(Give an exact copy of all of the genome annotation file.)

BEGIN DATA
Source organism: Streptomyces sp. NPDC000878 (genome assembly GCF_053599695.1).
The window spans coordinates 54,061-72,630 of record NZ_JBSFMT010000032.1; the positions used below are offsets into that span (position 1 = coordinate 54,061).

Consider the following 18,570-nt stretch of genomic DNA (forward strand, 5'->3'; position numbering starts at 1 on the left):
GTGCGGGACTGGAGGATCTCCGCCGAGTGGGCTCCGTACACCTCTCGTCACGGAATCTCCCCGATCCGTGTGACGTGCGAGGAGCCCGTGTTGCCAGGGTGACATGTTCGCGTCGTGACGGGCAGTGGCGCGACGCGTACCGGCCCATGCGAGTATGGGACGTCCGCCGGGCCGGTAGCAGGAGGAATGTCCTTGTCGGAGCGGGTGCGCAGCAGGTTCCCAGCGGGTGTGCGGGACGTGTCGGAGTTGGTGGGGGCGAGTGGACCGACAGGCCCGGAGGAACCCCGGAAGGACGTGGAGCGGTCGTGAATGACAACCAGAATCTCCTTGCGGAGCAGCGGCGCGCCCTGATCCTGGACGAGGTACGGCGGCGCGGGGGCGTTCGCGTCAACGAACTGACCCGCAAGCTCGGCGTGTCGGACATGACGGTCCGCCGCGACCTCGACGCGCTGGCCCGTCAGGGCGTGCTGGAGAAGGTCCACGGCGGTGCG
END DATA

Source organism: Streptomyces sp. NPDC000878 (genome assembly GCF_053599695.1).
The window spans coordinates 54,061-72,630 of record NZ_JBSFMT010000032.1; the positions used below are offsets into that span (position 1 = coordinate 54,061).

Consider the following 18,570-nt stretch of genomic DNA (forward strand, 5'->3'; position numbering starts at 1 on the left):
GTGCGGGACTGGAGGATCTCCGCCGAGTGGGCTCCGTACACCTCTCGTCACGGAATCTCCCCGATCCGTGTGACGTGCGAGGAGCCCGTGTTGCCAGGGTGACATGTTCGCGTCGTGACGGGCAGTGGCGCGACGCGTACCGGCCCATGCGAGTATGGGACGTCCGCCGGGCCGGTAGCAGGAGGAATGTCCTTGTCGGAGCGGGTGCGCAGCAGGTTCCCAGCGGGTGTGCGGGACGTGTCGGAGTTGGTGGGGGCGAGTGGACCGACAGGCCCGGAGGAACCCCGGAAGGACGTGGAGCGGTCGTGAATGACAACCAGAATCTCCTTGCGGAGCAGCGGCGCGCCCTGATCCTGGACGAGGTACGGCGGCGCGGGGGCGTTCGCGTCAACGAACTGACCCGCAAGCTCGGCGTGTCGGACATGACGGTCCGCCGCGACCTCGACGCGCTGGCCCGTCAGGGCGTGCTGGAGAAGGTCCACGGCGGTGCG